It isn't clear what happens if I delete a virtual method in C++0x:

 virtual int derive_func() = delete;

Does this mean this class and everything that inherits from it can not define/implement the derive_func() method? Or is this illegal/compile error?

  • 1
    @GMan I agree that there's probably no sane reason but the proposal seems to explicitely allow it.
    – flownt
    Oct 11 '10 at 22:37
  • @flownt: Oops, sorry. :) Deleted on you.
    – GManNickG
    Oct 11 '10 at 22:37
  • 2
    Would it force the creation of RTTI. The equivalent in current C++ is to have an empty virtual destructor? Oct 11 '10 at 23:29

http://www.open-std.org/jtc1/sc22/wg21/docs/papers/2007/n2326.html#delete A deleted virtual function may not override a non-deleted virtual function and vice-versa. meaning its pretty useless (as i read it at least) the only valid use would be:

struct A{
     virtual void b() = delete;
struct B:A{
     virtual void b() = delete;

which is completely useless, since the function can never be called. for non virtual functions the use is more justified

EDIT to be completely clear this is the ONLY possible relation, children may not implement and you may not delete a non-deleted inherited virtual.

  • 1
    does it force RTTI info to be stored?
    – KitsuneYMG
    Oct 12 '10 at 1:12
  • So it's like my deleted answer?
    – Klaim
    Oct 12 '10 at 14:59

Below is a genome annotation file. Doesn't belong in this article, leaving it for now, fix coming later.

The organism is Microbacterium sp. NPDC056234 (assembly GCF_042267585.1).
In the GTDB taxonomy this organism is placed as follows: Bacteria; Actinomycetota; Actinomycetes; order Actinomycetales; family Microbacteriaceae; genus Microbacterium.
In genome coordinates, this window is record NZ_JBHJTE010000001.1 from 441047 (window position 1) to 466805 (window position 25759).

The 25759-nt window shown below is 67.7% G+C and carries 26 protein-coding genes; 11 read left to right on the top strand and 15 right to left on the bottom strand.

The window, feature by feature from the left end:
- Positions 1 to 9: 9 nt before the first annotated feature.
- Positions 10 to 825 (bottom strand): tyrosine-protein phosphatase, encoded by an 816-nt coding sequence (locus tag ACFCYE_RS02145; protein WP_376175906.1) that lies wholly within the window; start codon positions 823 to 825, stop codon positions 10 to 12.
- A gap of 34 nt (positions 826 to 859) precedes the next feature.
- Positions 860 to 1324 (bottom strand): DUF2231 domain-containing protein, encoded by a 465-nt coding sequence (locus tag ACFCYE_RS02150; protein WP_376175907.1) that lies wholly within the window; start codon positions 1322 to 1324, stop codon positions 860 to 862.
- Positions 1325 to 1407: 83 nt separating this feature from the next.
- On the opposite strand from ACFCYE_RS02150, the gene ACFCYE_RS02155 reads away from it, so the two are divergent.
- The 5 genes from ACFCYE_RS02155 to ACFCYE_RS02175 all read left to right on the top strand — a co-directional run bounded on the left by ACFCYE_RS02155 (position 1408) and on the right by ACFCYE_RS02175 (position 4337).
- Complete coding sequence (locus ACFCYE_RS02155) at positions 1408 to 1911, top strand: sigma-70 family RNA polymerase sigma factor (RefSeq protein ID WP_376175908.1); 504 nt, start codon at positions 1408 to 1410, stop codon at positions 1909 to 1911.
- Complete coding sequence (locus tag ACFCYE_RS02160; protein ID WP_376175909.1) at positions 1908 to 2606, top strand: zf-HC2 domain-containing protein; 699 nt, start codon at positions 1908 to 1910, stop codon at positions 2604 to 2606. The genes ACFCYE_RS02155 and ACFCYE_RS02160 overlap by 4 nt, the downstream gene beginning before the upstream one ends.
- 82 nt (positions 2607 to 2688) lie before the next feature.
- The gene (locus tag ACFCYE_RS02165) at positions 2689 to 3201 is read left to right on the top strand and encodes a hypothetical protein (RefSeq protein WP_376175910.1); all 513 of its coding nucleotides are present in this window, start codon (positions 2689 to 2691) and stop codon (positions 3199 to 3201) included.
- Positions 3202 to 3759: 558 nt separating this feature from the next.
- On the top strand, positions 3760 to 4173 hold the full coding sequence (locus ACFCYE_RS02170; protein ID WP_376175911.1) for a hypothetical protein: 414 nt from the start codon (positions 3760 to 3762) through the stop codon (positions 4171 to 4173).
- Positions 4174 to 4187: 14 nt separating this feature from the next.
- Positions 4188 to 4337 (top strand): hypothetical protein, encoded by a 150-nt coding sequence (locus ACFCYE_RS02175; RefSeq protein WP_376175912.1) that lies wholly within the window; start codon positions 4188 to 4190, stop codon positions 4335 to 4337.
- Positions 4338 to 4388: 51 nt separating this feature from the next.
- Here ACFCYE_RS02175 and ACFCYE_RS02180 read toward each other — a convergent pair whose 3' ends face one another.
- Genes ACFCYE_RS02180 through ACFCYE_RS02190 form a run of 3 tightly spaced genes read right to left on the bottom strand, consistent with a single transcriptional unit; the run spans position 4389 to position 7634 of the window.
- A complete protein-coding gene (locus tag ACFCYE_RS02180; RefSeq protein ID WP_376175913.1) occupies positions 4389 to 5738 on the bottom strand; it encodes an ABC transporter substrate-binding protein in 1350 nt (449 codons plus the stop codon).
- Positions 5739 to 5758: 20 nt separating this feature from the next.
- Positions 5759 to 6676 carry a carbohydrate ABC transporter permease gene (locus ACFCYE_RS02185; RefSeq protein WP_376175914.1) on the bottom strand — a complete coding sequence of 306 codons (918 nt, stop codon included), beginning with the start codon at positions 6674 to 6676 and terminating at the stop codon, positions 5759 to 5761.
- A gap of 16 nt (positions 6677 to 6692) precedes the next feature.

• @Klaim: how would i vieuw your deleted answer?
    – flownt
    Oct 12 '10 at 19:02
  • 1
    Copy/paste : My understanding (that might really be wrong, but please tell us if it is) is that: if it's a base class, it's exactly the same as declaring a virtual pure function ( using =0); if it's a child class and deriv_func() already have been declared has virtual, it's like making the child implementation null, making the child class an abstract class that force the child of this child class to implement the function....
    – Klaim
    Oct 12 '10 at 19:24
  • perhaps i misread it but as it stands in the answer it seems to imply that it's not exactly the same as =0 and g++ seems to confirm it though i can't get it to compile the example because it thinks i'm using the function(seems like a bug).
    – flownt
    Oct 18 '10 at 21:57

flownt got it right, but I want to point out that in the final C++11 draft (N3337), the corresponding language has moved to section 10.3#16:

A function with a deleted definition shall not override a function that does not have a deleted definition. Likewise, a function that does not have a deleted definition shall not override a function with a deleted definition.2

It seems fairly clear to me (section 8.4.3#1) that a deleted definition does in fact count as a definition, and in fact an inline definition, which means a deleted definition satisfies 10.3#11:

A virtual function declared in a class shall be defined, or declared pure in that class, or both; but no diagnostic is required.2

However, it seems that current implementations disagree. Here's my test case:

struct Base {
    virtual void bar();
    virtual void foo() = delete;

void Base::bar() { }  // a definition of the first non-inline virtual function
int main() { Base b; }
  • Clang produces an unlinkable program: Base::foo is mentioned in the vtable for Base. And if you swap the order of foo and bar, the linker complains that the entire vtable is missing (because Clang thinks foo is a non-inline function with no definition). I filed this as a bug; we'll see what the developers think.

  • GCC complains about a "use" of foo at the end of the translation unit, when it creates the vtable; but it does correctly identify bar as the first non-inline virtual member function, no matter the order of foo and bar.


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